4. There’s a distinct lack of physical touch.

While it’s certainly true that some people aren’t as comfortable being touchy or physically affectionate around even their closest friends and loved ones, it’s another thing entirely when they’re comfortable doing it around other people but not to you. The distinct lack of any kind of friendly physical touch — be it a hug, handshake, or pat on the back — is very telling that they do not feel comfortable letting you into their personal space.

5. They don’t make any plans with you.

Can you remember the last time this particular person made plans with you or invited you somewhere? If the answer is never, then it’s probably time to take a good long look back on your so-called “friendship” with this person and ask yourself why. Do you invite them to places and events they just end up cancelling to or postponing indefinitely? Do they often blow you off for the next cooler, more exciting thing? Or exclude you from their plans with other friends? It might sting a little to admit, but there’s a good chance it’s because this person secretly dislikes you (So, et al., 2015)

6. They rarely reach out or check up on you.

Similar to the last point, if the communication between you and this person is mostly one-sided, then that’s a definite red flag already. They leave you on read, they can’t be bothered to return your calls, and they don’t check up on you every now and then just to make sure you’re okay or see how you’re doing. All of these behaviors show indifference, apathy, and a definite lack of concern usually reserved for the people we don’t like.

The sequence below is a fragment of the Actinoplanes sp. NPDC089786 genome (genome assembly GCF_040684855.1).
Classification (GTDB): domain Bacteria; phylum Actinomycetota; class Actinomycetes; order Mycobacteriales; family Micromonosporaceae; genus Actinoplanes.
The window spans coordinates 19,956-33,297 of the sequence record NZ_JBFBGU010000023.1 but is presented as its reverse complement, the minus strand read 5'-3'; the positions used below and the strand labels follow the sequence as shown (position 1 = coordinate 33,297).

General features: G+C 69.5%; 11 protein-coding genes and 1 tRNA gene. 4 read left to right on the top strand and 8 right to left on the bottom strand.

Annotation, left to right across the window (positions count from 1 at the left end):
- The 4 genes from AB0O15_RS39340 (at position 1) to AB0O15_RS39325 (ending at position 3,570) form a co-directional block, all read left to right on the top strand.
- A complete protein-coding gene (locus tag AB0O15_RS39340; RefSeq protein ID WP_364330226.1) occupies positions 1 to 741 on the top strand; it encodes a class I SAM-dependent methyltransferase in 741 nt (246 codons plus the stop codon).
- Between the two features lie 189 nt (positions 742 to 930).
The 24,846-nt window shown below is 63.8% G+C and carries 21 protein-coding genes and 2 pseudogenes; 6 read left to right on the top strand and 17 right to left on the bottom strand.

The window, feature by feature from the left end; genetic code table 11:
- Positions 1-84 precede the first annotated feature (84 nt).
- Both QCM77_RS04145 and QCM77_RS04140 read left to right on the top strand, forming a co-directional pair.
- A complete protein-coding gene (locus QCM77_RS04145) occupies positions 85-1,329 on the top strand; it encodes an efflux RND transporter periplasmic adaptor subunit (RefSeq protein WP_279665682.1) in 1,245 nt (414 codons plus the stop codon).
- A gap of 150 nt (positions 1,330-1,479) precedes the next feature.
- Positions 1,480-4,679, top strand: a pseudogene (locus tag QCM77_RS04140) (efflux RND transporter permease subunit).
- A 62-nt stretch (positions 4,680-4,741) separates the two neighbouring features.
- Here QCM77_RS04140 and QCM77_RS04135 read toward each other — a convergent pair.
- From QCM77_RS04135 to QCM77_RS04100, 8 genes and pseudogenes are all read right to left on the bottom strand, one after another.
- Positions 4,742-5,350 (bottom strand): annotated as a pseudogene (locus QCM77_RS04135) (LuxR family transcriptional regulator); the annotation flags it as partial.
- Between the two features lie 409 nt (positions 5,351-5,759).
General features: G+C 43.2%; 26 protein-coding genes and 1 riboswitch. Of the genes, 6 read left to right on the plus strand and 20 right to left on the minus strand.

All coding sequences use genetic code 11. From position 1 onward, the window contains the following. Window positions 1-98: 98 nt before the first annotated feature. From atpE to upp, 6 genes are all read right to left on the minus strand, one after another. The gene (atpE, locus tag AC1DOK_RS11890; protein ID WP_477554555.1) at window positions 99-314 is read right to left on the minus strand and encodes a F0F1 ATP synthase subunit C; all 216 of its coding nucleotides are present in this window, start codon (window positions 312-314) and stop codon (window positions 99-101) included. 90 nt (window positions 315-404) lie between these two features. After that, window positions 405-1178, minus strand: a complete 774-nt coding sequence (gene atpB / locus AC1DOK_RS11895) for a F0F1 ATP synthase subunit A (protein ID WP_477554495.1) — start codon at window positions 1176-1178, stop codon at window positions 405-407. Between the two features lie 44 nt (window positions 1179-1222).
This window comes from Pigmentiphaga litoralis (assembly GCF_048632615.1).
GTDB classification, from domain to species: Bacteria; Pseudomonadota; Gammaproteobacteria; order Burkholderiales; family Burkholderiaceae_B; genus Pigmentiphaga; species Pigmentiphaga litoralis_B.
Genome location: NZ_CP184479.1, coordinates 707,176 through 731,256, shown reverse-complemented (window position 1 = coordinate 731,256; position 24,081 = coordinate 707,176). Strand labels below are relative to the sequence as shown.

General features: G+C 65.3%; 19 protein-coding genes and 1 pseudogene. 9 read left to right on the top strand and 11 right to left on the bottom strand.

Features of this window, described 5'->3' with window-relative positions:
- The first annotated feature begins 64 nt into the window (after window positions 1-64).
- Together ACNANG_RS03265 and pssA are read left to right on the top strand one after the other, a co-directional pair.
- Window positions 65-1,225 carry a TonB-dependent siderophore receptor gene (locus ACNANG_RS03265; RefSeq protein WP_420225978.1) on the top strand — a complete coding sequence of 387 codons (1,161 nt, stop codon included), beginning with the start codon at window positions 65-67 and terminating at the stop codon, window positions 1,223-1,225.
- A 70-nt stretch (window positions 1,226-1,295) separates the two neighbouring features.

7. They tend to let you down/break their promises.

 As cliche as it might sound, a common adage you hear in family and couples therapy is “If we don’t have trust, we don’t have anything.” And that’s because mutual trust is really the foundation for every healthy and lasting relationship. So if someone is constantly letting you down, breaking their promises, and not being there when you need them, as painful as it might be to admit, all of these things are telling you that this person does not respect nor care about your feelings (Lincoln, 2000). 

8. They don’t listen to your opinions.